With the government set to table the women's reservation bill in the Lok Sabha soon, political parties across the board — those in favour and those opposed — have begun grappling with a new challenge: how to maximise electoral advantage for themselves from their stand.
The Congress wants the Lok Sabha to pass the bill in this session itself, provided there is time after urgent financial business is dealt with, Parliamentary Affairs Minister Pawan Kumar Bansal indicated. Though the bill will be tabled before the March 16 recess, actual consideration may happen only in May, after the Finance Bill is home and dry, he suggested.
The government also wants time to allow protest against the bill to play itself out.
On Wednesday, the Samajwadi Party, the Rashtriya Janata Dal and the Janata Dal (United) led by their party chiefs prevented any transaction of business in the Lok Sabha.
Mulayam Singh, Lalu Prasad and Sharad Yadav rushed repeatedly into the well of the House; at one point, Mr. Yadav stood close to the Speaker, gesticulating wildly. The continued suspension of seven Rajya Sabha MPs was the excuse for this behaviour. After repeated adjournments, the Speaker decided to call it a day at 2 p.m.
By demanding a quota within the 33 per cent quota for backward caste and Muslim women, these three parties are hoping to consolidate the backward castes already with them and halt the perceived slow march of the Muslims back to the Congress.
“They are once again working on the MY formula,” a Bharatiya Janata Party leader said, referring to the Yadav-Muslim combine that had helped the SP and RJD get power in Uttar Pradesh and Bihar.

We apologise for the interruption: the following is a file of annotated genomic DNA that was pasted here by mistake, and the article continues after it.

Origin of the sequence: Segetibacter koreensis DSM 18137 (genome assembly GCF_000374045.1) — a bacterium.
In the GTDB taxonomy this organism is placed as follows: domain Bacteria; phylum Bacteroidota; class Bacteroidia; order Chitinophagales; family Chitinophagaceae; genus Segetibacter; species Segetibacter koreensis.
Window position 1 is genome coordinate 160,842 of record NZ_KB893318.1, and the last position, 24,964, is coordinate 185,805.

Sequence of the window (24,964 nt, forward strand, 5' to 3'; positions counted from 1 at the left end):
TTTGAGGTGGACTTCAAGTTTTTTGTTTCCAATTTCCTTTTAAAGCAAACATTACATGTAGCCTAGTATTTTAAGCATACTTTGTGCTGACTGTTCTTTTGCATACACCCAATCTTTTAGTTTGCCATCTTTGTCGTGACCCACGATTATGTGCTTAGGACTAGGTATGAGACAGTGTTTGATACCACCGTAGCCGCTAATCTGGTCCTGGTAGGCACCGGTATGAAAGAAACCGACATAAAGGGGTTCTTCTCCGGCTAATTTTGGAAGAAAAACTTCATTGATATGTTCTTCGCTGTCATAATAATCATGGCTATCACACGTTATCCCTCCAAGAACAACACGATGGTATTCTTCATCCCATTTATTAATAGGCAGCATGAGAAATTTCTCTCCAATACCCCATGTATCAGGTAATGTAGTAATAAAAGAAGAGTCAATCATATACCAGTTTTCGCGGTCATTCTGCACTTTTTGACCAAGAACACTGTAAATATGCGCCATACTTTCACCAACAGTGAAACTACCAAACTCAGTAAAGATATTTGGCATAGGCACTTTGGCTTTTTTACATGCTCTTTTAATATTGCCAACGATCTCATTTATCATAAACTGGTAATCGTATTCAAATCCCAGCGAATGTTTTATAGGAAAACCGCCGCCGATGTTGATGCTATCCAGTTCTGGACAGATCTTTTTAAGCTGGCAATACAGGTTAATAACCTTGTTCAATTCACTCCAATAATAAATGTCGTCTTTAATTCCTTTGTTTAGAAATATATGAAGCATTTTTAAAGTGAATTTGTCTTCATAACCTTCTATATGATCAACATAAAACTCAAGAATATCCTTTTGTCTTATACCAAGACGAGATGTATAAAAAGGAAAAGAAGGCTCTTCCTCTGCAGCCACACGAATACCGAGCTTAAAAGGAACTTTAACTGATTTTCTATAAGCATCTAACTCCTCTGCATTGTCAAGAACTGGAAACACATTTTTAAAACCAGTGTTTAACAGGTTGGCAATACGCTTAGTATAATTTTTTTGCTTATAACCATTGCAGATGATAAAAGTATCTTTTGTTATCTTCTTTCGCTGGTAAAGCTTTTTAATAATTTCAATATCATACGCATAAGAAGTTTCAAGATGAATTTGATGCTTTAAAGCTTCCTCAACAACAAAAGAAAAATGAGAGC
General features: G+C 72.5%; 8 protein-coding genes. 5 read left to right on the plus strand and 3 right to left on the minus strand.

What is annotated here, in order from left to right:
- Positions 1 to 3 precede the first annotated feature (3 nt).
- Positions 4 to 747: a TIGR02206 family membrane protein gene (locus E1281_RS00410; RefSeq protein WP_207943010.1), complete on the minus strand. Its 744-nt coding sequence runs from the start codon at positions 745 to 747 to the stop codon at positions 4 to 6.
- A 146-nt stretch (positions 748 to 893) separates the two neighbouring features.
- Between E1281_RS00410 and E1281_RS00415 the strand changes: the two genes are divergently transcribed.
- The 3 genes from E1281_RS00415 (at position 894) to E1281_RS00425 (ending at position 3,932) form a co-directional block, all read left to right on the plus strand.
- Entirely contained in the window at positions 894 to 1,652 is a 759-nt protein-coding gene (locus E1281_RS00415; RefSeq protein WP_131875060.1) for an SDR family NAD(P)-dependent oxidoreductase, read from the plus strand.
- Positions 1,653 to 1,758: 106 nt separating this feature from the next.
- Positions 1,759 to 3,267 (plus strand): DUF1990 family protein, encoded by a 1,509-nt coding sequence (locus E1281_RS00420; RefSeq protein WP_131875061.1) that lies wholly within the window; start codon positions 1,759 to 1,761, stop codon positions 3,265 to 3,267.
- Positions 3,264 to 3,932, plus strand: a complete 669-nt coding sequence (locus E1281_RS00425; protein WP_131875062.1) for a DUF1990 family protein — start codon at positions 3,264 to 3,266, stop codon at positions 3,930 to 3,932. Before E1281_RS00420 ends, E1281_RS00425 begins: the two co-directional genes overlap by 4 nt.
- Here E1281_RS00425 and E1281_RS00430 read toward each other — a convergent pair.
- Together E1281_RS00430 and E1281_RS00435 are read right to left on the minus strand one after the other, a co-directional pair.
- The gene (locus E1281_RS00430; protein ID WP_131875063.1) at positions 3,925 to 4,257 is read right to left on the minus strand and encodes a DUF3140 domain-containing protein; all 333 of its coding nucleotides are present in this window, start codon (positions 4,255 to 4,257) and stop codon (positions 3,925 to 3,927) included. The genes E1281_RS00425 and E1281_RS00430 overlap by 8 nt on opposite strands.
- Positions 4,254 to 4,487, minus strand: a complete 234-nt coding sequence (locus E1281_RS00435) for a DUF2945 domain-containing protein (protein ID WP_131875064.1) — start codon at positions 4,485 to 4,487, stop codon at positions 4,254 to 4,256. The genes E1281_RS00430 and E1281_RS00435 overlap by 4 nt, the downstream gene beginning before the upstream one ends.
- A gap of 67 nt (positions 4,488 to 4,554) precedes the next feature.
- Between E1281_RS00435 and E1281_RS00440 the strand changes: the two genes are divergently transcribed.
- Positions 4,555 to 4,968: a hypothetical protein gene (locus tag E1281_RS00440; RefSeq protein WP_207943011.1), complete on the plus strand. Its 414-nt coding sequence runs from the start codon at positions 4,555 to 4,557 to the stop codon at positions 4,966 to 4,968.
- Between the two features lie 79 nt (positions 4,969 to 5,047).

Anxious about how credit for the historic legislation would be apportioned, the BJP has now started questioning the floor tactics adopted by the Congress in the Rajya Sabha on Tuesday. “We support the bill, we want a debate, but it was not proper to take out the protestors with the help of marshals. The dignity of the House must be maintained,” said Gopinath Munde. Asked how this would be possible if some made up their mind physically to prevent a vote, his answer was that it was for the government to find a way to manage this.
While the BJP cannot be seen to be backing out from the bill now – both Sushma Swaraj and Arun Jaitley have made the party's commitment clear – the party indicated it would not go along with “maar pitai” (manhandling and beating) of MPs as witnessed in the Rajya Sabha. Mr. Jaitley suggested “tiring out” the opposition to the bill. On its part, the Congress says that if the BJP insists on asking the UPA to do something the Vajpayee government itself couldn't do during its tenure, the bill may well get bogged down in protests again.
BJP leaders also made fun of the claim by Congress president Sonia Gandhi that passage of the bill was a fulfilment of Rajiv Gandhi's dream. Mr. Jaitley said the bill was first introduced in 1996 when Gandhi was no longer alive, and well before Ms. Gandhi joined politics.
As for the Left and some of the smaller parties, they remain fully committed to the bill and its enactment. “Our support is unambiguous and the bill must be brought before the Lok Sabha without any delay. We will cooperate with the government. As for strategy, the Congress, which was seen to be clueless in the Rajya Sabha, has to work on it,” said CPI(M) member Brinda Karat.